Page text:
Date

12-2020

Document Type

Capstone Project (Open Access)

Degree Name

Bachelor of Arts (B.A.)

Department

Health and Human Services

Major

Social Work

Abstract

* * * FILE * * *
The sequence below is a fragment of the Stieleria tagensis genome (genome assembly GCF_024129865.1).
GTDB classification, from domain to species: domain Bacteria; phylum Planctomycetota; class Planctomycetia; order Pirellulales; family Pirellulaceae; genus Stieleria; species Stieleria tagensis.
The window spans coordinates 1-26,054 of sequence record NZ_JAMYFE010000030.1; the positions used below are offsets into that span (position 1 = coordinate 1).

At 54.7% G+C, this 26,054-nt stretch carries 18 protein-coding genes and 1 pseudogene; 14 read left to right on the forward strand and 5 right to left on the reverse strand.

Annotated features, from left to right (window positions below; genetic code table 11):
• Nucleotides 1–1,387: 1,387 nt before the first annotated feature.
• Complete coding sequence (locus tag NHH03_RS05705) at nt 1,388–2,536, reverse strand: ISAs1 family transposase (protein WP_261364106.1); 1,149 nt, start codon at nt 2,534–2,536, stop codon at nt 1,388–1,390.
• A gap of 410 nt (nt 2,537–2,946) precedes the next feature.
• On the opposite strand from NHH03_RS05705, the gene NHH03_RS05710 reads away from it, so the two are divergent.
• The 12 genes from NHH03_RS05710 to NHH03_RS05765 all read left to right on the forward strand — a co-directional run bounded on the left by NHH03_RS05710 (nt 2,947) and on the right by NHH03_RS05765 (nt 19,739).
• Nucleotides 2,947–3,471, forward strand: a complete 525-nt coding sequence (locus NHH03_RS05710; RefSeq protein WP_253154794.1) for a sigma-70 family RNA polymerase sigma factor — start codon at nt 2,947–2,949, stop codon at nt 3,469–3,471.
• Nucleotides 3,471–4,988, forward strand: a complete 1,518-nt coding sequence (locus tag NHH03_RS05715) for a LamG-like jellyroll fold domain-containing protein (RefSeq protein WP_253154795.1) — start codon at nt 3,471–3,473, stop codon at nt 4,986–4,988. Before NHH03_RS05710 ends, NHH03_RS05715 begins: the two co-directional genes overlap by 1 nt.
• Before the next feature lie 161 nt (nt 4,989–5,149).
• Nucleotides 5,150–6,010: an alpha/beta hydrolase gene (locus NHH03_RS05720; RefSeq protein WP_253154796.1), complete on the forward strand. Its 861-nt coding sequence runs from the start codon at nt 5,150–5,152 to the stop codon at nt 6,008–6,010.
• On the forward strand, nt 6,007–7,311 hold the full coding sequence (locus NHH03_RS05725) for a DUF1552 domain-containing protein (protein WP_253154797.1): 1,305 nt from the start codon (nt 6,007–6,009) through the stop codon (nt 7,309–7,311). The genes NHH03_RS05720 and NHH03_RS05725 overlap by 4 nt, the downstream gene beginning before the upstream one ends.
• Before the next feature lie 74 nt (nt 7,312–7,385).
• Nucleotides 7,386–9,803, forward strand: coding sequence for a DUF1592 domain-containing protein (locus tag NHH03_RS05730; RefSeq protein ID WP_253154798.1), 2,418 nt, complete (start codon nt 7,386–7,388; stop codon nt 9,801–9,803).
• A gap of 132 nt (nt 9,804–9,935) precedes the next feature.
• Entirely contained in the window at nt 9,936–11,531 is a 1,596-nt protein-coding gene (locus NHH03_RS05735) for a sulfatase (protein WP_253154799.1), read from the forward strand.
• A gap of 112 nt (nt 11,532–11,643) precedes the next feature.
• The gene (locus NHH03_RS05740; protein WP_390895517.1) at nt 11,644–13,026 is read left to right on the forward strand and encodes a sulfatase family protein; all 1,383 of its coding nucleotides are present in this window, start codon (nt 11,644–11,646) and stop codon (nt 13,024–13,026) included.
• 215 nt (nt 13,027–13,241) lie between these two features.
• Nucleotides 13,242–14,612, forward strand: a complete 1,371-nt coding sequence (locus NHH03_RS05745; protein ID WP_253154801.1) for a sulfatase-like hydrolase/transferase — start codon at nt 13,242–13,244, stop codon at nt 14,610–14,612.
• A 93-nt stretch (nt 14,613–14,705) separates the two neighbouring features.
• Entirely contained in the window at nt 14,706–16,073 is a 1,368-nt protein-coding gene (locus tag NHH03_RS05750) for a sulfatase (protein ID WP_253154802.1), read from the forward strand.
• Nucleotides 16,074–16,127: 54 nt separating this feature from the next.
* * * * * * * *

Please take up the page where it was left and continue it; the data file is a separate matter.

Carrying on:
Relatively few studies have examined the process of social/cultural detachment in Hispanic/Latinx youth in the United States. The present project adopted an ecological approach to this issue, focusing on mezzo- and macro-level support system development, apart from micro-level character and self-esteem development. Educational disparities, acculturation stress, and familial oppression lead to gaps between parents, adolescents, schools, and the community. Following the Youth Alliance’s philosophy that youth need support from multiple sources in order to heal, the Guiding and Understanding Individuals in Achieving Success (GUIAS) program’s support group sessions bridge these gaps. By offering culture- and gender-sensitive lessons, hands-on activities, and education about important rites of passage, youth have the opportunity to adopt a newfound appreciation for their culture. Barriers faced by these families to close achievement gaps include having a lower socioeconomic status, as well as the current global pandemic which has made it even more difficult to make meaningful connections. Consequently, the 12-week support program has transitioned to a virtual Zoom setting. Week 6’s session, My Roots and Resilience, will address social and cultural detachment by teaching youth how their culture and roots make them resilient. The activity of repotting a succulent plant while connecting the nature of the plant to their personal abilities will allow the students to be engaged and retain the important concepts. By creating a welcoming virtual environment for the expression of social and cultural similarities and differences, the lesson strengthens student perceptions of support and provides education about family protective factors.

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